High-fructose corn syrup metabolizes to fat in the human body much faster than other sugars, resulting in increased fat gain. Since the fructose is consumed in liquid form, the negative effects on human metabolism are even greater (Barrett). High fructose corn syrup is not digested by the body as easily as natural sugar is. It takes the human body one day to digest natural sugar, while it takes up to four days to digest a serving of high fructose corn syrup. This means that your body is continuously working to digest high fructose corn syrup if the body consumes processed foods or drink soda on a regular basis.
Now, it may not be a problem if we eat this occasionally, but the average person in the country consumes more than 20 teaspoons a day of high fructose corn syrup and the average teenager has 34 teaspoons a day. Over time, these heavy metals can accumulate in the body, causing health problems. Additionally, when we look at the chemical components of high fructose corn syrup on a spectrograph, we can see that it contains many weird chemicals that we know nothing about. That's why I say better safe than sorry. Look out for the red flag The main reason you should give up high fructose corn syrup is that it's a big red flag for very poor quality food.
All told, however, consumption of HFCS in the United States increased by more than 1,000 percent between 1970 and 1990, and a study published in the April 2004 issue of the American Journal of Clinical Nutrition, concluded that Americans over the age of two consume more than 300 calories daily from caloric sweeteners, one-sixth of their average daily calories. HCFS may also promote weight gain because it behaves in the body more like fat than glucose, the blood sugar derived from other sweet foods. Some evidence suggests that fructose may disturb liver function, and unlike glucose, doesn't appear to trigger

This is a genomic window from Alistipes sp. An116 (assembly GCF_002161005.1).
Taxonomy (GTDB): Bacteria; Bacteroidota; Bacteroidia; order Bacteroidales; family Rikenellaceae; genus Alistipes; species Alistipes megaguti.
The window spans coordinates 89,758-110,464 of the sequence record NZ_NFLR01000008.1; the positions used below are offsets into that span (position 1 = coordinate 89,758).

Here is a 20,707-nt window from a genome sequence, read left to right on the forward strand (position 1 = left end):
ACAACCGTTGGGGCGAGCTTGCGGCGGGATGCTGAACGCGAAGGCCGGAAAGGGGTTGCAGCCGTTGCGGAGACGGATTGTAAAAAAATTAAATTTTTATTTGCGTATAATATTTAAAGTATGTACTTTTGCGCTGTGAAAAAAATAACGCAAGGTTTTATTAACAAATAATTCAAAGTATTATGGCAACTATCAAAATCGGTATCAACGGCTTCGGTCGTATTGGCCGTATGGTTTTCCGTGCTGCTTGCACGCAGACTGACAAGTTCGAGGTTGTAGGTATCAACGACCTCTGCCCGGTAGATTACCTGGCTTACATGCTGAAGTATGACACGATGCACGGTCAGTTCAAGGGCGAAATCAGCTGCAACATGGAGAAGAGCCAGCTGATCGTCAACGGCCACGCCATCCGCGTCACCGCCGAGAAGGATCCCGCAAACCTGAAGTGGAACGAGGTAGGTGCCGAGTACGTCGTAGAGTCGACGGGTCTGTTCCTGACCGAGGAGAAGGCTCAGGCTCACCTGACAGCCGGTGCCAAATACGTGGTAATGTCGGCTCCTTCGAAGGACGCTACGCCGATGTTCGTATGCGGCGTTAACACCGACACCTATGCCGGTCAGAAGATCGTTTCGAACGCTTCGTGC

A tablespoon of each drink was poured in a cup and its glucose concentration was determined before and after the addition of invertase with glucose test strips that were dipped into the cups. Ten trials were performed on each experimental group. An ANOVA test was done to determine the significance of the data. Several T-Tests were also run between the experimental groups showing the significance in differences of the beverages’ average glucose concentrations. The results partially confirmed the hypothesis as Coke had a significantly higher average glucose concentration than orange juice and milk, but not significantly higher glucose concentration than Gatorade and apple juice, therefore supporting the statement that Coke, Gatorade, and Apple Juice theoretically get the same amount of glucose into the bloodstream.
Obesity itself cannot solely be blamed on the high consumption of soda or sugary-drinks, but there is a strong correlation between the two. Boston Children’s Hospital preformed a study with 224 overweight, or obese, high school students. Half of the recipients received free home deliveries of zero-calorie drinks along with water; others received a fifty dollar gift card. According to this study, “after one year, the gift card recipients had gained more weight than those who got the calorie-free drinks” (“Getting Fat on Sugary-Drinks” 8). The evidence provided in this study concludes that soda can be a leading factor in obesity rates, and that water or lower-calorie drinks can help prevent obesity.